Abnormalities of brain response during encoding into verbal working memory among euthymic patients with bipolar disorder
Article first published online: 10 OCT 2013
© 2013 John Wiley & Sons A/S. Published by John Wiley & Sons Ltd
Volume 16, Issue 3, pages 289–299, May 2014
How to Cite
Abnormalities of brain response during encoding into verbal working memory among euthymic patients with bipolar disorder. Bipolar Disord 2014: 16: 289–299. © 2013 John Wiley & Sons A/S. Published by John Wiley & Sons Ltd., , , .
- Issue published online: 5 MAY 2014
- Article first published online: 10 OCT 2013
- Manuscript Accepted: 21 JUN 2013
- Manuscript Received: 17 DEC 2012
- National Institute of Mental Health. Grant Numbers: R01-MH083968, P30-MH080002
- bipolar disorder;
- functional magnetic resonance imaging;
- verbal working memory
Individuals with bipolar disorder (BD) have trait-like deficits in attention and working memory (WM). A fundamental dissociation for most verbal WM theories involves the separation of sensory-perceptual encoding, reliant upon attention, from the maintenance of this information in WM proper. The present study examined if patients with BD demonstrate differential neural changes in encoding and maintenance WM processes that underlie cognitive impairment.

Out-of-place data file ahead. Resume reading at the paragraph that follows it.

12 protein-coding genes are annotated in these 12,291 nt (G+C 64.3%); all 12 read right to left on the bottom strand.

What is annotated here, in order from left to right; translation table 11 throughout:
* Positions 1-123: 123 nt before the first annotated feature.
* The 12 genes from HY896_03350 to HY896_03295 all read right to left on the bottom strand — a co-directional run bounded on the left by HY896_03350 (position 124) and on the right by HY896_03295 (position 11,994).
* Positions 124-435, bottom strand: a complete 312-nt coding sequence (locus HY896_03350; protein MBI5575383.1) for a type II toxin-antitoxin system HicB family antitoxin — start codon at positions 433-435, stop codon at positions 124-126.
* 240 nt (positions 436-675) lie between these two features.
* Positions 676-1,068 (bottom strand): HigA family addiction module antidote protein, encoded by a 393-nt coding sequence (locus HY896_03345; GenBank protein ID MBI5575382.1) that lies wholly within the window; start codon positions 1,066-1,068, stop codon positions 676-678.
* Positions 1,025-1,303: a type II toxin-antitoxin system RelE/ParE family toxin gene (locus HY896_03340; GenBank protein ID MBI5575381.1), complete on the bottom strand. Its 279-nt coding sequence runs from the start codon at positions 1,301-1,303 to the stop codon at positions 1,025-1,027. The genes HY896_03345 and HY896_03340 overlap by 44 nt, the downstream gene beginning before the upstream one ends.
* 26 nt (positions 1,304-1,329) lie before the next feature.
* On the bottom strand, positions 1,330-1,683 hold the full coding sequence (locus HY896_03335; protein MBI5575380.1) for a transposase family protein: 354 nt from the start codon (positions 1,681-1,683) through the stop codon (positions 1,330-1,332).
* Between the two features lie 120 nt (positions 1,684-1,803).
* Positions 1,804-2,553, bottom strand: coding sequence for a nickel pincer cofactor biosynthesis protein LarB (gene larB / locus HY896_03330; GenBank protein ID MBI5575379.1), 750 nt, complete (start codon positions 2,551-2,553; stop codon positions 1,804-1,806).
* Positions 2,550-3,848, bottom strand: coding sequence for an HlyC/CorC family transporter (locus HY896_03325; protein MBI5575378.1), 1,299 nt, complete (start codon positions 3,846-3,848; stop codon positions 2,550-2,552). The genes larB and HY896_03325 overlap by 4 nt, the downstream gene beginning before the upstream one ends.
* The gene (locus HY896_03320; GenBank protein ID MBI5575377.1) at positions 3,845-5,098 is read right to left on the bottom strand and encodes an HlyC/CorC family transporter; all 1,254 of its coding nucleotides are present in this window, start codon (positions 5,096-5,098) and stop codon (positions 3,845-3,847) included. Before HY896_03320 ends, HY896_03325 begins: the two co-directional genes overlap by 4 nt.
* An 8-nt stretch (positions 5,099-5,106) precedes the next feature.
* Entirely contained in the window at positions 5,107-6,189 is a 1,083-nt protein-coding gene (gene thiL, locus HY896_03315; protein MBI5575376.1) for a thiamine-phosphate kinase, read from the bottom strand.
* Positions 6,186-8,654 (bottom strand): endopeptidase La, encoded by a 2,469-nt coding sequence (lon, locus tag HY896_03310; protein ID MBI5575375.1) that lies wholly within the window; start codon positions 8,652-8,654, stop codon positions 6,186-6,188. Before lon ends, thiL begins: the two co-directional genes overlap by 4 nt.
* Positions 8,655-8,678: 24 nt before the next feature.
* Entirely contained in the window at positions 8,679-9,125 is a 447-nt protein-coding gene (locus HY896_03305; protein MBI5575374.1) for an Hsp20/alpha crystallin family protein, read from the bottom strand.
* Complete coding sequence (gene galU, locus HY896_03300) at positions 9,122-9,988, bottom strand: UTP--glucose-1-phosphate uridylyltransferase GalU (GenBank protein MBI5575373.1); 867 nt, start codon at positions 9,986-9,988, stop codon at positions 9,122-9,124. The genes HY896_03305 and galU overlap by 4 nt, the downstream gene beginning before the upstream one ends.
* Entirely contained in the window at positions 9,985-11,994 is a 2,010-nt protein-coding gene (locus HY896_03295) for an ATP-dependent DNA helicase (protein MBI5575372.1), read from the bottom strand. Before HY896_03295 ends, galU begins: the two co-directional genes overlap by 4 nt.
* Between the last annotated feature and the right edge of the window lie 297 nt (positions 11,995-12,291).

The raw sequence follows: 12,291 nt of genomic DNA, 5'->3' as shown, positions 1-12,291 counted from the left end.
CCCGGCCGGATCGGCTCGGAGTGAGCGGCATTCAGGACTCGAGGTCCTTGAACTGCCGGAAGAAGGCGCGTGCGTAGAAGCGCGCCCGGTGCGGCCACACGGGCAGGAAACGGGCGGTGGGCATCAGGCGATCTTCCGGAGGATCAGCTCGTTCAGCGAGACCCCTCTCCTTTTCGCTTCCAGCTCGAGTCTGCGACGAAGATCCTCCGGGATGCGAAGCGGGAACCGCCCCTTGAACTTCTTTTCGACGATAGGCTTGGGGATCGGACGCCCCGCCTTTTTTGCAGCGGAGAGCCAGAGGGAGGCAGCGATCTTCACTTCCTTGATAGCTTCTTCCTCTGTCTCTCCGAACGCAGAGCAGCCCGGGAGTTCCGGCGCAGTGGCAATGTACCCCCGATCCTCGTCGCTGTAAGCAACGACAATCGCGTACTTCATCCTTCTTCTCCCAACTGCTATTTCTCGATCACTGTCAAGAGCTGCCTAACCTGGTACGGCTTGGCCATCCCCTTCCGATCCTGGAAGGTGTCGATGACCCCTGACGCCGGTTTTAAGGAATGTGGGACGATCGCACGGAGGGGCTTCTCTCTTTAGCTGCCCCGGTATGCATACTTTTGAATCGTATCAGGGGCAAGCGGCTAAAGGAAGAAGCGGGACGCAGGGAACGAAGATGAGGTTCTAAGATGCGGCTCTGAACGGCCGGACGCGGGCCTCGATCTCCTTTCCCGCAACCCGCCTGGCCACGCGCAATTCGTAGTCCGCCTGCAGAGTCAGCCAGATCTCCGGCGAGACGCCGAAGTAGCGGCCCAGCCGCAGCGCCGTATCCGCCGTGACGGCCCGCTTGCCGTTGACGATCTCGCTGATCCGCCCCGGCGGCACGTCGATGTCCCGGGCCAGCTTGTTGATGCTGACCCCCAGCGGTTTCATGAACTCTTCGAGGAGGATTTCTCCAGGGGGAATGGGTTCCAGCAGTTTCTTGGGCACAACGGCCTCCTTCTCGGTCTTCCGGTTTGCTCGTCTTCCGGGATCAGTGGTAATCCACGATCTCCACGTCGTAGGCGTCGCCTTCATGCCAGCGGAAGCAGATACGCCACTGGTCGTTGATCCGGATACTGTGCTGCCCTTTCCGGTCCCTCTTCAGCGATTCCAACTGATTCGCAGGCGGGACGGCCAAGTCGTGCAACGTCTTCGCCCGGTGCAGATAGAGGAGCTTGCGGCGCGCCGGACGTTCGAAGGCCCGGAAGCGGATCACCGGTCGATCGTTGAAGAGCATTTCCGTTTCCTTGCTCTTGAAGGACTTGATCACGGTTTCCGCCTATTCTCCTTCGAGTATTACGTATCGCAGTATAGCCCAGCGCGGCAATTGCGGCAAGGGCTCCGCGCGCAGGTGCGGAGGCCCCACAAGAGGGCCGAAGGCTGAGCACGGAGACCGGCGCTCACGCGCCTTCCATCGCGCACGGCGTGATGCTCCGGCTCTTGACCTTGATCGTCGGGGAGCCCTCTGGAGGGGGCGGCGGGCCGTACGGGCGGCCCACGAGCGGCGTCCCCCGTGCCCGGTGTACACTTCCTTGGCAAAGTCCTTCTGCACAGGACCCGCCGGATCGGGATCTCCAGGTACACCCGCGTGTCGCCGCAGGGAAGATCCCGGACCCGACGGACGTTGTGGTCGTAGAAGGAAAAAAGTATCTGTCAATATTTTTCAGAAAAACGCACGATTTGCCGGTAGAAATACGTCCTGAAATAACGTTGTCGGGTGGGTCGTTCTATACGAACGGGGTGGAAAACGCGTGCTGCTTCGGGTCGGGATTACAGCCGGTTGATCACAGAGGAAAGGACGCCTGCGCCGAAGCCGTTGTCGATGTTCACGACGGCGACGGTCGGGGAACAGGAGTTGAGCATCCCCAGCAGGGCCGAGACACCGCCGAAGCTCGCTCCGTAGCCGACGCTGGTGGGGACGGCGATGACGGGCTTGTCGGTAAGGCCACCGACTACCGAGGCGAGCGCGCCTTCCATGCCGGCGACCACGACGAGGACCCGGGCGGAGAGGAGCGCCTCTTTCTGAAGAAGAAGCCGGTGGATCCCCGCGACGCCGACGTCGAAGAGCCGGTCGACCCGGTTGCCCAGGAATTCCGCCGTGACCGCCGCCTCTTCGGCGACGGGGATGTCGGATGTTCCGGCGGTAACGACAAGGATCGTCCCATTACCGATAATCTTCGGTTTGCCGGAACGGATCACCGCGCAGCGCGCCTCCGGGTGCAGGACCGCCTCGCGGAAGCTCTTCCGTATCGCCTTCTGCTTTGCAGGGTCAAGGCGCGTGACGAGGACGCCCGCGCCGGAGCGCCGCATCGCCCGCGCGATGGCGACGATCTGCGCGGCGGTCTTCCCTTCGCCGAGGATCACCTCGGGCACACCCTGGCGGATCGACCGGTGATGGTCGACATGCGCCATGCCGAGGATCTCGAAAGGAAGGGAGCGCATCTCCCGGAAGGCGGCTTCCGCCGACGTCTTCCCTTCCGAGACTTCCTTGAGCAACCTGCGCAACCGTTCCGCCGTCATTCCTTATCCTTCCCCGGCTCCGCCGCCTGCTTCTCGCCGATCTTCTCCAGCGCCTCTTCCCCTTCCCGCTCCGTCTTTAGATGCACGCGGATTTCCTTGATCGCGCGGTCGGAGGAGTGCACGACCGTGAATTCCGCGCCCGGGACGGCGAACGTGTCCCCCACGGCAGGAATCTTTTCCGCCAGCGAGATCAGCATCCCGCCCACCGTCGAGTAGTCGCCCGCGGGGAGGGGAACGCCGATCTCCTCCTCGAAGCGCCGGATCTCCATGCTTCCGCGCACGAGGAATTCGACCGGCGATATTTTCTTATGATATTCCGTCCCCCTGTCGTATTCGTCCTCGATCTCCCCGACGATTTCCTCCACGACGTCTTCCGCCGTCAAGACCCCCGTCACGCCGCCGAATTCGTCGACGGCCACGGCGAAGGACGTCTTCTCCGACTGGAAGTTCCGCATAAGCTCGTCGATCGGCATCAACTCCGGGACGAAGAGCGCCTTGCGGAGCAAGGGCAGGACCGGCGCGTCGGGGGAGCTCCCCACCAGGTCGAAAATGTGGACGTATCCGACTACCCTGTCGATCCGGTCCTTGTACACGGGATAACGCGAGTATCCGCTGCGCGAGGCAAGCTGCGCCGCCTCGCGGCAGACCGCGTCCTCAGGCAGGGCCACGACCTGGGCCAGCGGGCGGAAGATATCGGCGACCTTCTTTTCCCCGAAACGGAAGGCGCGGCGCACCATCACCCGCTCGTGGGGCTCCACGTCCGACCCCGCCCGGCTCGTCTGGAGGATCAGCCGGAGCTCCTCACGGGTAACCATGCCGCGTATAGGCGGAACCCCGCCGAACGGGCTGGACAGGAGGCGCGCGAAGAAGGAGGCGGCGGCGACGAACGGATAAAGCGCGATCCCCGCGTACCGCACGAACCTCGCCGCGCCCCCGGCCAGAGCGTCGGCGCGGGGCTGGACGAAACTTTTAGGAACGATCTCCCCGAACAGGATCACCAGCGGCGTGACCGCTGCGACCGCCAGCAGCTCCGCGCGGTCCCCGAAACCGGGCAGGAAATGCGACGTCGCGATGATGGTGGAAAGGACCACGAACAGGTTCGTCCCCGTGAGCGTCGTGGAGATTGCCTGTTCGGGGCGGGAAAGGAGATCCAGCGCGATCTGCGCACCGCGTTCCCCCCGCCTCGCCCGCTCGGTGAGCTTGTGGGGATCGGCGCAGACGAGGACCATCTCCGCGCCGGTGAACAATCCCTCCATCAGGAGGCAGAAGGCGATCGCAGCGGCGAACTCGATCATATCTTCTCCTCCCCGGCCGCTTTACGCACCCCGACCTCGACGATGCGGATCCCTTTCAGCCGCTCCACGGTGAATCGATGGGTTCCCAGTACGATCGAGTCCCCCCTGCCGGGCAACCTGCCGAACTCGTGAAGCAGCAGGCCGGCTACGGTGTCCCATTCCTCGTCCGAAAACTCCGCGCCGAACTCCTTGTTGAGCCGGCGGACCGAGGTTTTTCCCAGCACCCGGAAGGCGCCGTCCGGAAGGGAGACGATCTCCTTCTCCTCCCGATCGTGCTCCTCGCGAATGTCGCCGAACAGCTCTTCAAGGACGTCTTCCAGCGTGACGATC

Event-related functional magnetic resonance imaging during a delayed match-to-sample WM paradigm was employed in 23 inter-episode medicated patients with BD and 23 demographically similar healthy comparison participants. We examined brain regions during encoding and maintenance task intervals to identify regions that demonstrated differential effects between groups. Medication effects and functional connectivity between prefrontal cortex and basal ganglia/thalamus were examined during the encoding interval due to the importance of these regions and the connection among them for encoding into WM.
Patients with BD exhibited deficits in task accuracy and attenuated brain response during the encoding interval in areas of the prefrontal cortex, caudate, thalamus, and posterior visual regions. In contrast, patients with BD exhibited hyperactivation in posterior sensory regions during the maintenance interval. Among the BD group, those with greater medication load exhibited the greatest brain response within the prefrontal cortex.
Reduction in activation during the encoding interval suggests that attentional deficits underlie WM deficits in patients with BD. These deficits appear to be trait-like in so far as they were observed during periods of euthymia in patients with BD. Medication effects remain to be further explored as there was evidence of prefrontal changes dependent on medication load.